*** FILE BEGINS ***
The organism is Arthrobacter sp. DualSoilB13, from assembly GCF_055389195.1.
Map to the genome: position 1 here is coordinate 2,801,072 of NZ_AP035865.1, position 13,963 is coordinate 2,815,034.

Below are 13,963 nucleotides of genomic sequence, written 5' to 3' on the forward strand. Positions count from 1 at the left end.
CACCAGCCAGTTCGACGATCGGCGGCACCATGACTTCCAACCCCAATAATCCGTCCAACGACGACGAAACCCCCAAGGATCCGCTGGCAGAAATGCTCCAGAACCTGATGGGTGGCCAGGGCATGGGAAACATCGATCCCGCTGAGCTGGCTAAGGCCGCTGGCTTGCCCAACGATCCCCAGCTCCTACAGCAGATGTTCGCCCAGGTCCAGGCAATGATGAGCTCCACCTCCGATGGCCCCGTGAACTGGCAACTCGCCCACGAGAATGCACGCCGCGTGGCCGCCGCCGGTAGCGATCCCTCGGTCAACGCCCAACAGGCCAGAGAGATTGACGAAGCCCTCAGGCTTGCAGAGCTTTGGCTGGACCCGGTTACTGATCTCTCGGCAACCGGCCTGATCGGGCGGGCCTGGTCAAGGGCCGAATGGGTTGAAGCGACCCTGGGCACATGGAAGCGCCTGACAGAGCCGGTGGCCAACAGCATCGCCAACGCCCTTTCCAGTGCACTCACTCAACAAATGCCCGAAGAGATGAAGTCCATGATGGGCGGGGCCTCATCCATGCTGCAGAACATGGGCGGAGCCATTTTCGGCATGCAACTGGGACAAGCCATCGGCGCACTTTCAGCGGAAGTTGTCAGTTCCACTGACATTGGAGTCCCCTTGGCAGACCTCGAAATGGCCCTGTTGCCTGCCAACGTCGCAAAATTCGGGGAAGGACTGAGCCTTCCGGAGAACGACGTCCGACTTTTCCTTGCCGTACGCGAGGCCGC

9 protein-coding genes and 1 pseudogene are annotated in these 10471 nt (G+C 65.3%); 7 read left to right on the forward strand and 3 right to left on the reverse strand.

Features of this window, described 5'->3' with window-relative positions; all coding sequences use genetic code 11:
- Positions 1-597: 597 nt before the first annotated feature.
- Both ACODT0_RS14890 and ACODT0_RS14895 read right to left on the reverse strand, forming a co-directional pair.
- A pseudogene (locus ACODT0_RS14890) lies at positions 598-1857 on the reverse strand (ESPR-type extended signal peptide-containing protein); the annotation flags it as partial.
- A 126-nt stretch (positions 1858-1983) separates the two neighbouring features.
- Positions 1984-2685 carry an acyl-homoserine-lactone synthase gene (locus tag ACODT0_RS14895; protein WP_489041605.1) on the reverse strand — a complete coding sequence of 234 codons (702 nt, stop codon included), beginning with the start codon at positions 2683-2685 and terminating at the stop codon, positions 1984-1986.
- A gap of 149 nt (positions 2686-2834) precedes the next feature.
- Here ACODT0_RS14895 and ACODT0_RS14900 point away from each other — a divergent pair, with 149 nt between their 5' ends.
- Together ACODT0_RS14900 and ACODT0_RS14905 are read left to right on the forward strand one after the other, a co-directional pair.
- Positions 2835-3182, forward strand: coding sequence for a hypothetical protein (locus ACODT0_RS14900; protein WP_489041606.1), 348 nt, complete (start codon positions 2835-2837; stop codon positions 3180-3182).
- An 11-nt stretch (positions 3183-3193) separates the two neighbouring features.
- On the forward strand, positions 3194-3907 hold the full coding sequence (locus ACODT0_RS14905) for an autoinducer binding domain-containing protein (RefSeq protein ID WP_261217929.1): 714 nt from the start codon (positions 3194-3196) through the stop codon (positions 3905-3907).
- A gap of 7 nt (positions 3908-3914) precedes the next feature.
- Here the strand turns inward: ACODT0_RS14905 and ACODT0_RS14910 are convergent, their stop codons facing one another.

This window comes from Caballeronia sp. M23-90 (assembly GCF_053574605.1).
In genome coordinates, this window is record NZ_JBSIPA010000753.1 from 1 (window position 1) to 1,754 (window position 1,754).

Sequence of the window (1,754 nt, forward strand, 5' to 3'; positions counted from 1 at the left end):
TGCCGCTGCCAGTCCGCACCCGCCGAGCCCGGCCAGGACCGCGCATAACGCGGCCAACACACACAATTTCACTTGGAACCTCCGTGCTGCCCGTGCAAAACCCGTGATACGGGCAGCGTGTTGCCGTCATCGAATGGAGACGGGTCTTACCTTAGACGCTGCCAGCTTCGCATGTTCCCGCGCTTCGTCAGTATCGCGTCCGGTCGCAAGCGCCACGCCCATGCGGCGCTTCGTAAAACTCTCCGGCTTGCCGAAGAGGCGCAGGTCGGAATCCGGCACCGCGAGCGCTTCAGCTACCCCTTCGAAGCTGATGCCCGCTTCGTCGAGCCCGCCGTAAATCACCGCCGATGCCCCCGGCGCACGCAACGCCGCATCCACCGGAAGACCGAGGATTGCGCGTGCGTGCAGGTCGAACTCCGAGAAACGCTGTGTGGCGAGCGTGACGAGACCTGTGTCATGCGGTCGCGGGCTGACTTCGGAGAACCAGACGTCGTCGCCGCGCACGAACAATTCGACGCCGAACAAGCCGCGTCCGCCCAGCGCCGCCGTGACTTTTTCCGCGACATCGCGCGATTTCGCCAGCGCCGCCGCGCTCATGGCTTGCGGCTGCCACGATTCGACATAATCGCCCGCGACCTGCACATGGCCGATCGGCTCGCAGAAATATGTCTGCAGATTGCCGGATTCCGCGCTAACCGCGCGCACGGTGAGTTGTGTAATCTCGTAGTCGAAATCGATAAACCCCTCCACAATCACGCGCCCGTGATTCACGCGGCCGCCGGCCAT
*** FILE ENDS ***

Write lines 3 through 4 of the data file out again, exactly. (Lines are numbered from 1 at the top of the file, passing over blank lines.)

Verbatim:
Below are 13,963 nucleotides of genomic sequence, written 5' to 3' on the forward strand. Positions count from 1 at the left end.
CACCAGCCAGTTCGACGATCGGCGGCACCATGACTTCCAACCCCAATAATCCGTCCAACGACGACGAAACCCCCAAGGATCCGCTGGCAGAAATGCTCCAGAACCTGATGGGTGGCCAGGGCATGGGAAACATCGATCCCGCTGAGCTGGCTAAGGCCGCTGGCTTGCCCAACGATCCCCAGCTCCTACAGCAGATGTTCGCCCAGGTCCAGGCAATGATGAGCTCCACCTCCGATGGCCCCGTGAACTGGCAACTCGCCCACGAGAATGCACGCCGCGTGGCCGCCGCCGGTAGCGATCCCTCGGTCAACGCCCAACAGGCCAGAGAGATTGACGAAGCCCTCAGGCTTGCAGAGCTTTGGCTGGACCCGGTTACTGATCTCTCGGCAACCGGCCTGATCGGGCGGGCCTGGTCAAGGGCCGAATGGGTTGAAGCGACCCTGGGCACATGGAAGCGCCTGACAGAGCCGGTGGCCAACAGCATCGCCAACGCCCTTTCCAGTGCACTCACTCAACAAATGCCCGAAGAGATGAAGTCCATGATGGGCGGGGCCTCATCCATGCTGCAGAACATGGGCGGAGCCATTTTCGGCATGCAACTGGGACAAGCCATCGGCGCACTTTCAGCGGAAGTTGTCAGTTCCACTGACATTGGAGTCCCCTTGGCAGACCTCGAAATGGCCCTGTTGCCTGCCAACGTCGCAAAATTCGGGGAAGGACTGAGCCTTCCGGAGAACGACGTCCGACTTTTCCTTGCCGTACGCGAGGCCGC